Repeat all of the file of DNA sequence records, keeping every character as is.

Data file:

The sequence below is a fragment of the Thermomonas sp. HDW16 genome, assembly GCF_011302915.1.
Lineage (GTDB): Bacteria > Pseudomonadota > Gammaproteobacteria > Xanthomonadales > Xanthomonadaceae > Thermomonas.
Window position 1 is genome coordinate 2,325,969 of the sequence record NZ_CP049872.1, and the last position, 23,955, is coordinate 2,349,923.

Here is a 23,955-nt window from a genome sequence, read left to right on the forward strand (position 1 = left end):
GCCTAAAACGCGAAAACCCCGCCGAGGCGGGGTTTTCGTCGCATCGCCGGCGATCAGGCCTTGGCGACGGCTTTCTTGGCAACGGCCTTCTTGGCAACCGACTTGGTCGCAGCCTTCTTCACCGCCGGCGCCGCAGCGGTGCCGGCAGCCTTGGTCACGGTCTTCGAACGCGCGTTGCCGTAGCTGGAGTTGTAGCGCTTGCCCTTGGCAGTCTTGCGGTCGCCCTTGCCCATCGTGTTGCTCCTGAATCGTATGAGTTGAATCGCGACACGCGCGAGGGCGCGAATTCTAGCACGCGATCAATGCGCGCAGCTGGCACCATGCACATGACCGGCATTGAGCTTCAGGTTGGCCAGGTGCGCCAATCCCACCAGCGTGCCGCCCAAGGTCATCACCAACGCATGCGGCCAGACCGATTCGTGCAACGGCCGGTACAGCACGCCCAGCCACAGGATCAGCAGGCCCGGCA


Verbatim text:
The sequence below is a fragment of the Thermomonas sp. HDW16 genome, assembly GCF_011302915.1.
Lineage (GTDB): Bacteria > Pseudomonadota > Gammaproteobacteria > Xanthomonadales > Xanthomonadaceae > Thermomonas.
Window position 1 is genome coordinate 2,325,969 of the sequence record NZ_CP049872.1, and the last position, 23,955, is coordinate 2,349,923.

Here is a 23,955-nt window from a genome sequence, read left to right on the forward strand (position 1 = left end):
GCCTAAAACGCGAAAACCCCGCCGAGGCGGGGTTTTCGTCGCATCGCCGGCGATCAGGCCTTGGCGACGGCTTTCTTGGCAACGGCCTTCTTGGCAACCGACTTGGTCGCAGCCTTCTTCACCGCCGGCGCCGCAGCGGTGCCGGCAGCCTTGGTCACGGTCTTCGAACGCGCGTTGCCGTAGCTGGAGTTGTAGCGCTTGCCCTTGGCAGTCTTGCGGTCGCCCTTGCCCATCGTGTTGCTCCTGAATCGTATGAGTTGAATCGCGACACGCGCGAGGGCGCGAATTCTAGCACGCGATCAATGCGCGCAGCTGGCACCATGCACATGACCGGCATTGAGCTTCAGGTTGGCCAGGTGCGCCAATCCCACCAGCGTGCCGCCCAAGGTCATCACCAACGCATGCGGCCAGACCGATTCGTGCAACGGCCGGTACAGCACGCCCAGCCACAGGATCAGCAGGCCCGGCA